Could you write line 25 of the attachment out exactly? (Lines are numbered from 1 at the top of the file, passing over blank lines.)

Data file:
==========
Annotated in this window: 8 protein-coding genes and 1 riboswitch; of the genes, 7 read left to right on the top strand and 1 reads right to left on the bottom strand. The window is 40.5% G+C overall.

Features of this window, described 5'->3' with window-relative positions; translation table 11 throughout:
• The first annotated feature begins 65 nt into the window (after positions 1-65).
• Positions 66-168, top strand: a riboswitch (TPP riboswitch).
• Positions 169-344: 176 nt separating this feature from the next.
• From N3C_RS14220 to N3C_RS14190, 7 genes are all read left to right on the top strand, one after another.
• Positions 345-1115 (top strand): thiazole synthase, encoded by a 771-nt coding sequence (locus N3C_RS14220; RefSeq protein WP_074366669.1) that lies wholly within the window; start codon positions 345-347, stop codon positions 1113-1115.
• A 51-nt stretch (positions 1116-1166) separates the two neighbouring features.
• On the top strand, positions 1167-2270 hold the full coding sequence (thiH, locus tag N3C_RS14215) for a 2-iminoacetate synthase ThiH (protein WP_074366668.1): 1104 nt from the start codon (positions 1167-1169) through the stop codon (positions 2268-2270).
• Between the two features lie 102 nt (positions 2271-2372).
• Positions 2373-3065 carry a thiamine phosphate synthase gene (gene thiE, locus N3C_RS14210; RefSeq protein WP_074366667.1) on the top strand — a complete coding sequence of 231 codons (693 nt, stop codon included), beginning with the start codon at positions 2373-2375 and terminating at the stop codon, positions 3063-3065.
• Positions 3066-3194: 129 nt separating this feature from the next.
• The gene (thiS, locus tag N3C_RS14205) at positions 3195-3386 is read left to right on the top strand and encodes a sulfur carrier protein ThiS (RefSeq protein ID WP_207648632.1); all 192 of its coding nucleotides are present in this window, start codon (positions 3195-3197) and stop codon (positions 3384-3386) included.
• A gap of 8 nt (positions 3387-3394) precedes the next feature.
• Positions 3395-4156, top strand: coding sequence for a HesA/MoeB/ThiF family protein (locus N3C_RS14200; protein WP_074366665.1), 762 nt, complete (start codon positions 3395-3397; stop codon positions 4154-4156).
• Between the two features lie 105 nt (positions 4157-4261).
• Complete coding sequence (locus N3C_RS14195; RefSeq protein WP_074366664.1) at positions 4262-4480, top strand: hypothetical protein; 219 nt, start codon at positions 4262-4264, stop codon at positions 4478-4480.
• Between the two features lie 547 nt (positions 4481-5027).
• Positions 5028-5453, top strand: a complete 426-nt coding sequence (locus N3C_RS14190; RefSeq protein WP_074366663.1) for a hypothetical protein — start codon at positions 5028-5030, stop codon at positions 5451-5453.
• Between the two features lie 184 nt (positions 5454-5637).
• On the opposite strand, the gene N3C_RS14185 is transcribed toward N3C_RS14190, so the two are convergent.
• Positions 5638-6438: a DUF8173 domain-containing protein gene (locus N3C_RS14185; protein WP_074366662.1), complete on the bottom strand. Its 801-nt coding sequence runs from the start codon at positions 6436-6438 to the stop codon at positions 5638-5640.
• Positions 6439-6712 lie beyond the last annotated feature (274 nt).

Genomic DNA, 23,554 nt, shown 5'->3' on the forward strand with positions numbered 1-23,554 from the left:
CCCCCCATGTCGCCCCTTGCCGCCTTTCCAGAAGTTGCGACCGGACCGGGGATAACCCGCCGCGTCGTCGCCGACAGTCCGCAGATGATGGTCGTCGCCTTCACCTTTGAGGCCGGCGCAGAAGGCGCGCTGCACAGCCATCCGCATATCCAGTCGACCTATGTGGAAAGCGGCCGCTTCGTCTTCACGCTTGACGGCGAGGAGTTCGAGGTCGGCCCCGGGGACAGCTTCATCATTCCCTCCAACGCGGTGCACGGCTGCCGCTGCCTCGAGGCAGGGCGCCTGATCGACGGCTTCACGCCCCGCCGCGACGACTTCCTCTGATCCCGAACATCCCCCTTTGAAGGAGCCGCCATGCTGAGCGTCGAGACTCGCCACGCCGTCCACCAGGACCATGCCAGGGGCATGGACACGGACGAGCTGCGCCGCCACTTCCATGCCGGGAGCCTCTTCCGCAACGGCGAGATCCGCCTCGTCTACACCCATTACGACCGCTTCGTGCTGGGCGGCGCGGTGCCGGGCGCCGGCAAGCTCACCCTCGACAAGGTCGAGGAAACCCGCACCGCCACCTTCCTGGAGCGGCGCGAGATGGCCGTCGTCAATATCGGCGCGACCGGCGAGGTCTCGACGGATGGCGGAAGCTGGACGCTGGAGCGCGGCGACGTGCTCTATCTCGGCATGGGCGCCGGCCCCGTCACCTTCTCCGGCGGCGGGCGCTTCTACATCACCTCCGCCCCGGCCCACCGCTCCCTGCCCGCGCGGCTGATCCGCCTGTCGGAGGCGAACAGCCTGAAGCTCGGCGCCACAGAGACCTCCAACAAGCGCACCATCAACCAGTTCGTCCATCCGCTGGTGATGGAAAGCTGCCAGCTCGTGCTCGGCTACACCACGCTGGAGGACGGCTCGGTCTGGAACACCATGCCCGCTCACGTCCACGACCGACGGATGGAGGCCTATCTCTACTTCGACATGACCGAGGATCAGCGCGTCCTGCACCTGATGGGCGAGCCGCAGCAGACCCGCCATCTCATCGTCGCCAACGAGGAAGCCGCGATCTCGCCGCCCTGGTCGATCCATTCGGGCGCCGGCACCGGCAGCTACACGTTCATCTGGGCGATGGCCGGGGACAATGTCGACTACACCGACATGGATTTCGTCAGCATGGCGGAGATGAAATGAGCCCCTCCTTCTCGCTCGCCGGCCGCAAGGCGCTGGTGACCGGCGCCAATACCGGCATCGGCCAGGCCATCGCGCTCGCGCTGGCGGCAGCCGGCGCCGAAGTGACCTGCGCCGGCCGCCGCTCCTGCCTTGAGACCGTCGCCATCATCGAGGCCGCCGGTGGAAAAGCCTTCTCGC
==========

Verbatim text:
CCCCCCATGTCGCCCCTTGCCGCCTTTCCAGAAGTTGCGACCGGACCGGGGATAACCCGCCGCGTCGTCGCCGACAGTCCGCAGATGATGGTCGTCGCCTTCACCTTTGAGGCCGGCGCAGAAGGCGCGCTGCACAGCCATCCGCATATCCAGTCGACCTATGTGGAAAGCGGCCGCTTCGTCTTCACGCTTGACGGCGAGGAGTTCGAGGTCGGCCCCGGGGACAGCTTCATCATTCCCTCCAACGCGGTGCACGGCTGCCGCTGCCTCGAGGCAGGGCGCCTGATCGACGGCTTCACGCCCCGCCGCGACGACTTCCTCTGATCCCGAACATCCCCCTTTGAAGGAGCCGCCATGCTGAGCGTCGAGACTCGCCACGCCGTCCACCAGGACCATGCCAGGGGCATGGACACGGACGAGCTGCGCCGCCACTTCCATGCCGGGAGCCTCTTCCGCAACGGCGAGATCCGCCTCGTCTACACCCATTACGACCGCTTCGTGCTGGGCGGCGCGGTGCCGGGCGCCGGCAAGCTCACCCTCGACAAGGTCGAGGAAACCCGCACCGCCACCTTCCTGGAGCGGCGCGAGATGGCCGTCGTCAATATCGGCGCGACCGGCGAGGTCTCGACGGATGGCGGAAGCTGGACGCTGGAGCGCGGCGACGTGCTCTATCTCGGCATGGGCGCCGGCCCCGTCACCTTCTCCGGCGGCGGGCGCTTCTACATCACCTCCGCCCCGGCCCACCGCTCCCTGCCCGCGCGGCTGATCCGCCTGTCGGAGGCGAACAGCCTGAAGCTCGGCGCCACAGAGACCTCCAACAAGCGCACCATCAACCAGTTCGTCCATCCGCTGGTGATGGAAAGCTGCCAGCTCGTGCTCGGCTACACCACGCTGGAGGACGGCTCGGTCTGGAACACCATGCCCGCTCACGTCCACGACCGACGGATGGAGGCCTATCTCTACTTCGACATGACCGAGGATCAGCGCGTCCTGCACCTGATGGGCGAGCCGCAGCAGACCCGCCATCTCATCGTCGCCAACGAGGAAGCCGCGATCTCGCCGCCCTGGTCGATCCATTCGGGCGCCGGCACCGGCAGCTACACGTTCATCTGGGCGATGGCCGGGGACAATGTCGACTACACCGACATGGATTTCGTCAGCATGGCGGAGATGAAATGAGCCCCTCCTTCTCGCTCGCCGGCCGCAAGGCGCTGGTGACCGGCGCCAATACCGGCATCGGCCAGGCCATCGCGCTCGCGCTGGCGGCAGCCGGCGCCGAAGTGACCTGCGCCGGCCGCCGCTCCTGCCTTGAGACCGTCGCCATCATCGAGGCCGCCGGTGGAAAAGCCTTCTCGC